Solana Beach: Boys & Girls Clubs offer creative cooking camp for kids

Young chefs at work
Young chefs at work

By Diane Y. Welch


The Harper Branch of the Boys & Girls Clubs of San Dieguito in Solana Beach is in full swing with its weekly Healthy Cooking Camp for kids. Using the facility’s Center for a Healthy Lifestyle, which opened on Earth Day 2009, camp director Amanda Curry has designed some exciting and creative culinary camps.

Already under way is Cooking Camp Route 66. Campers take a virtual transcontinental journey from Los Angeles to Chicago along the famed Route 66 and learn some geography and history along the way.

Connected with each city visited on their “road trip” is a healthy nutritious menu of regional recipes that the kids make themselves and eat at camp. Foods such as Wigwam Muffins, Arizona Sunrise Smoothies , Sweet Cadillac Chili, and Honest Abe’s Gingerbread Frozen Yogurt are some of the recipes that the kids try.

Campers keep daily journals, learn about kitchen safety, hygiene and nutrition, do arts and crafts, and outdoor activities when not in the kitchen. And at the end of the week they have their own recipe book. It’s all about creating an awareness that healthy eating is good for kids.

Pizza is a favorite recipe, said Curry, with the kids making the dough from scratch and then adding fresh herbs such as oregano and basil and fresh spinach straight from the garden. “When the kids actually pick the foods they absolutely will 100 percent eat it. It’s amazing to watch it happen. When healthy foods are just presented on a plate 10 percent of the time they’ll eat it. But if they pick and cook it themselves, they will eat it,” Curry stressed.

The organic garden, designed by landscape architect and Solana Beach resident Katie Pelisek, is a big part of the program. “It was my dream to take the kids out into the garden and have them harvest it and that is now coming true,” said Curry. Carolyn Perkins and Shawn Studer, owner of Instant Organic Gardens who provides worm castings and professional advice, each help keep the garden healthy and productive, Curry said.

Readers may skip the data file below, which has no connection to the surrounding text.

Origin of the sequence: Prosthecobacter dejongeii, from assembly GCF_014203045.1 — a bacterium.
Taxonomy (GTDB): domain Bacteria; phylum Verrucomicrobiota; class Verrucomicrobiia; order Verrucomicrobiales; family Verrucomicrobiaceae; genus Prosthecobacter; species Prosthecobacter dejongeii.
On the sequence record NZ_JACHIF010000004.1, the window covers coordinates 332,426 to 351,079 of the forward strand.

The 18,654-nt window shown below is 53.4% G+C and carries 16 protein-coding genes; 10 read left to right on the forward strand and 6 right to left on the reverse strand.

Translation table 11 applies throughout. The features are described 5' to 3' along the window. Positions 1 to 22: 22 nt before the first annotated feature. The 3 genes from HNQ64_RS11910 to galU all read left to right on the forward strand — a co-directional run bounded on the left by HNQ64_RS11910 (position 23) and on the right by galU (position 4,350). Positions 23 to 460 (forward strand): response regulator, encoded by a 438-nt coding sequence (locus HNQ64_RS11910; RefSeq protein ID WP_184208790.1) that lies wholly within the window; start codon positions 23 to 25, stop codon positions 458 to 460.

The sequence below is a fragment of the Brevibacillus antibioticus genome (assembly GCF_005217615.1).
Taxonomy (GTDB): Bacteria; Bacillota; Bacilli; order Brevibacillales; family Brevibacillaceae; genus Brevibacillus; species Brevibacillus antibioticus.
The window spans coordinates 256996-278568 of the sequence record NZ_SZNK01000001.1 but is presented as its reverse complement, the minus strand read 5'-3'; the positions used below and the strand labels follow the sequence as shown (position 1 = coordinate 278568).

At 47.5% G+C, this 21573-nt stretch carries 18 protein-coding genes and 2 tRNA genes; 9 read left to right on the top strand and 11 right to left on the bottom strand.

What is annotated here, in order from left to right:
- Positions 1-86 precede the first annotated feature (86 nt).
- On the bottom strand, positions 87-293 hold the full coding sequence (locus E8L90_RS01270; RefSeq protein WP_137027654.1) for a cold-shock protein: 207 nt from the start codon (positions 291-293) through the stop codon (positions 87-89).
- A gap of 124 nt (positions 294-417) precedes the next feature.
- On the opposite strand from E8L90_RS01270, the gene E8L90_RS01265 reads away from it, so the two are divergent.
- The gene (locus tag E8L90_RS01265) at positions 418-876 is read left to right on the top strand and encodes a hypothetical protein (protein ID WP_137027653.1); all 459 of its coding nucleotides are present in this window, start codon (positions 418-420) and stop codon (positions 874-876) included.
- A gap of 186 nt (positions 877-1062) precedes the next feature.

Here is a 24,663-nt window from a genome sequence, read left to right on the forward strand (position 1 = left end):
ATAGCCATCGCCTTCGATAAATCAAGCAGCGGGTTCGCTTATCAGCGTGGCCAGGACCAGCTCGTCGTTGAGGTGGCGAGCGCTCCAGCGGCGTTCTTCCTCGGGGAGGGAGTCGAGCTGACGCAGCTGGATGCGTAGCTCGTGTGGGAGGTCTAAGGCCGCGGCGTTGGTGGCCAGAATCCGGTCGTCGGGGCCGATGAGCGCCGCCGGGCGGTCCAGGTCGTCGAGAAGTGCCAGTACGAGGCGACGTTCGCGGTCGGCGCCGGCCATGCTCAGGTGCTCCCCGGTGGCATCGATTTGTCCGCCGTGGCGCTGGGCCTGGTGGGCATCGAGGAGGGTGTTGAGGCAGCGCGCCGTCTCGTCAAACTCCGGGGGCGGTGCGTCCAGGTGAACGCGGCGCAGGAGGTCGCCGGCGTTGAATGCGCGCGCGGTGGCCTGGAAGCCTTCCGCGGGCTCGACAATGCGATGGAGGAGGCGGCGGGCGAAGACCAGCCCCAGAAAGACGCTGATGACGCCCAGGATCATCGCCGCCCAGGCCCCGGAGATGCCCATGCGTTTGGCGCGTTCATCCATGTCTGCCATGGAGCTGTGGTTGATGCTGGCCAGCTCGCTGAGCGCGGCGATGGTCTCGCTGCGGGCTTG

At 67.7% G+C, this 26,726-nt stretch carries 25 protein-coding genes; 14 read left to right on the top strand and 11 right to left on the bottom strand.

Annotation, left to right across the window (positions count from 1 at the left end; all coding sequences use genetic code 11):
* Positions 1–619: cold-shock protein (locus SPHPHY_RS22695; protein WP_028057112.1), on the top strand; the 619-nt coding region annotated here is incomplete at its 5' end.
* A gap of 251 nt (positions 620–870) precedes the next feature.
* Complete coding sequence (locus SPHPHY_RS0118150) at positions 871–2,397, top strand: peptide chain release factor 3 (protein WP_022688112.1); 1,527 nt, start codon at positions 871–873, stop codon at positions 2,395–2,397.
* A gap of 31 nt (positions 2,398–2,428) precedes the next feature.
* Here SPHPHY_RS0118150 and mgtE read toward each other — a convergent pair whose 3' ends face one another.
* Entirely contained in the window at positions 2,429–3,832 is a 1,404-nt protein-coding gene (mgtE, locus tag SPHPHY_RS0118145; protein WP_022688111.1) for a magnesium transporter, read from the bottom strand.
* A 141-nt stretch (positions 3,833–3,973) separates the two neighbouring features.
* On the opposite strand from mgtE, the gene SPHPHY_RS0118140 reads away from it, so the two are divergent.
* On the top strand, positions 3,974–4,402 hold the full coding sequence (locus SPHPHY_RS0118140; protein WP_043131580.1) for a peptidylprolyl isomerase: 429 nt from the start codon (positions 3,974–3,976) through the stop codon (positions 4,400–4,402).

For the past year Curry has led healthy cooking classes with both the general public and the Boys & Girls Club afterschool program. Jimbo’s has been a major sponsor and provides all of the food that is not grown in the garden, free of charge, to anyone who wants to take the cooking class.

Curry’s talent for engaging kids in healthy eating is a simple one. “The key to my philosophy with kids and cooking is that healthy food is fun. When you eat healthy you feel good and when you feel good that’s fun. And when you feel good you are able to do whatever you want to do when you’re a kid — run faster, jump higher, that’s the pinnacle of having a great life.”

She aims to educate kids that healthy food is not the drag that most people make it out to be. “Junk food is the drag!” she said. In line with her mission to educate kids about nutrition, Curry, until recently, produced a kids cooking show on Cox Community television, which she plans to revisit. Called the “Good Food Factory,” Curry would like to eventually film the show out of the Center for Healthy Lifestyle. “Filming what we are doing in the garden and in the kitchen, so that we can bring it to a wider audience in San Diego,” she said.

Upcoming themes for the next camps include an introduction to international cuisine and cultures through “Rock Star: World Tour,” July 18-22 and July 25-29; and learning about meals from bygone eras in “Past, Present and Future,” from August 8-12 and August 22-26. Visit

to find out more about the week-long camps or call 858 755-9371. Kids should be members (but it is free to join).



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